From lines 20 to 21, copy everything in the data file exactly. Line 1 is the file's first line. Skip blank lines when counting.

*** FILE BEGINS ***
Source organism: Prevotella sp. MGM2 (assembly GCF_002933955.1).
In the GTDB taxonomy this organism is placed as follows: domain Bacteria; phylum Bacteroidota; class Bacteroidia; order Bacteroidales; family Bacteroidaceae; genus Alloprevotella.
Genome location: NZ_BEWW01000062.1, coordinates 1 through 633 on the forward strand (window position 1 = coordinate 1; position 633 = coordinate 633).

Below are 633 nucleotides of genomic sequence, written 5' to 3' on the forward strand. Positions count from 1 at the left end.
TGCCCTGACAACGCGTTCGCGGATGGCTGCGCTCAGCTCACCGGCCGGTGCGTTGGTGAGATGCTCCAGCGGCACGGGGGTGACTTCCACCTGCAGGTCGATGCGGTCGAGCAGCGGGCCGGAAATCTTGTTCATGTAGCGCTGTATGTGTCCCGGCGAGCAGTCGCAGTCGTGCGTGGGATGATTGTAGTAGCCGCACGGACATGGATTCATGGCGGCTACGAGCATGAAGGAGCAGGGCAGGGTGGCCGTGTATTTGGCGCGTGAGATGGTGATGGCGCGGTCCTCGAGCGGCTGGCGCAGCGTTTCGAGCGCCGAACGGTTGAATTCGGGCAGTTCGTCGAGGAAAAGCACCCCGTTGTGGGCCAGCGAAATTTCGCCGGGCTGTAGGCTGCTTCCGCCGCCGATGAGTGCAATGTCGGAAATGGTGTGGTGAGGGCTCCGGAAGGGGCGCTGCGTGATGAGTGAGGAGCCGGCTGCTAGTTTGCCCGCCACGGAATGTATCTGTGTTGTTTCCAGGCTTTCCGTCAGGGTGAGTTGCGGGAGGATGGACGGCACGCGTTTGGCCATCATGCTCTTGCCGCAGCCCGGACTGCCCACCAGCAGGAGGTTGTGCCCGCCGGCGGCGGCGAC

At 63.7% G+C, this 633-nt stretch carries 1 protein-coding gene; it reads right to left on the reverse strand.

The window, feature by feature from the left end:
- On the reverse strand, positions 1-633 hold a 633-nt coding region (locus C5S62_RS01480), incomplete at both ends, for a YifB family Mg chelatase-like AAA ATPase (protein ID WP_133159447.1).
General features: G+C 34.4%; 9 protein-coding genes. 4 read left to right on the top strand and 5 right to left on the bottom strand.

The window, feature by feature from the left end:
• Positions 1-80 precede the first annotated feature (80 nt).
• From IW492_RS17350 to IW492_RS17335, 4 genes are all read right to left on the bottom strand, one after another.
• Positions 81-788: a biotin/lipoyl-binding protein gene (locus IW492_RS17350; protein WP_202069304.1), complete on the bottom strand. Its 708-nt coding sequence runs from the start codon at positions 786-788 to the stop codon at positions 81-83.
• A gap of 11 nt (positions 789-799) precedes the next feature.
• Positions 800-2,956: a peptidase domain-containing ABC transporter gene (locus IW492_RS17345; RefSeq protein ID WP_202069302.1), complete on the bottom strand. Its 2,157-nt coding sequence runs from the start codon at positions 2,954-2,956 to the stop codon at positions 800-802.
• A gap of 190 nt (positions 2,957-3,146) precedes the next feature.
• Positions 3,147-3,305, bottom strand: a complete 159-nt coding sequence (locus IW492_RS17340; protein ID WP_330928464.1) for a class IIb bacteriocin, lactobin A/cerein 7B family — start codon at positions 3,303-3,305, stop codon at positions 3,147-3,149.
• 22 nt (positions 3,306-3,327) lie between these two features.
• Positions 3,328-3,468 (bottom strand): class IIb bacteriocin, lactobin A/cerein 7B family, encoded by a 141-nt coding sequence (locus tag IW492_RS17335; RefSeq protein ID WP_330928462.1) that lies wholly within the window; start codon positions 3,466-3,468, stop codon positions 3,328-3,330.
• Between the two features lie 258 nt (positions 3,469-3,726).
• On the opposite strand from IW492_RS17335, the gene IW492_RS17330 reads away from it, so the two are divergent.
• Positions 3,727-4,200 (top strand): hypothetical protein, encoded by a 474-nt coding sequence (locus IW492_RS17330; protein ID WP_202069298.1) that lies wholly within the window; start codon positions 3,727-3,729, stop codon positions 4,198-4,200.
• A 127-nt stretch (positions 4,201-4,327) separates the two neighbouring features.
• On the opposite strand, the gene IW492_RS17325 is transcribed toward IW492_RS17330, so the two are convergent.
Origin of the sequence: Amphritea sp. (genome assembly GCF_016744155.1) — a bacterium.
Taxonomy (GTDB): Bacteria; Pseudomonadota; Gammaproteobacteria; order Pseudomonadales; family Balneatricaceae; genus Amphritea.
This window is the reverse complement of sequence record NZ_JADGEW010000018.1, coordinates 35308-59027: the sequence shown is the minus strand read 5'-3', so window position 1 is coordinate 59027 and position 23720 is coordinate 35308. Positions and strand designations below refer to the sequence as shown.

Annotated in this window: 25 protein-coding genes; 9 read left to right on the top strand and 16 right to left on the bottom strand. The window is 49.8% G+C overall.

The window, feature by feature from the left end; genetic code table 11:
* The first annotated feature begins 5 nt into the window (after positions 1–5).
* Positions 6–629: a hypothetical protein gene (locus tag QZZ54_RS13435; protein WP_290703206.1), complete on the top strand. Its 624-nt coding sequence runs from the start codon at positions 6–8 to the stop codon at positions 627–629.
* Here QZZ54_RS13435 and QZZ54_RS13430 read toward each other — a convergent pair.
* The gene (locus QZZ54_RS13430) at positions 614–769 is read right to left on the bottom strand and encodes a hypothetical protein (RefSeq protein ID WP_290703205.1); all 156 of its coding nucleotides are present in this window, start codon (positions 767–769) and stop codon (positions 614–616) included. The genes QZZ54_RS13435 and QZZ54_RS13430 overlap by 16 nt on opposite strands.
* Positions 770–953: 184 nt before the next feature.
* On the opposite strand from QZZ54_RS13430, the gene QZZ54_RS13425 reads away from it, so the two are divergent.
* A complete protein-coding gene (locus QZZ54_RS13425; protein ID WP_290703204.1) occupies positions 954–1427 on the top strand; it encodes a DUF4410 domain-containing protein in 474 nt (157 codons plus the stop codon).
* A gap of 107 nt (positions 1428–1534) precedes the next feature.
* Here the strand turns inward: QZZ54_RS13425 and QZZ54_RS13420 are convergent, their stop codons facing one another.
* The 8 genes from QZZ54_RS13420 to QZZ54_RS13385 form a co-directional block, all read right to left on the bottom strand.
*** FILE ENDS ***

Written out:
• Between the two features lie 258 nt (positions 3,469-3,726).
• On the opposite strand from IW492_RS17335, the gene IW492_RS17330 reads away from it, so the two are divergent.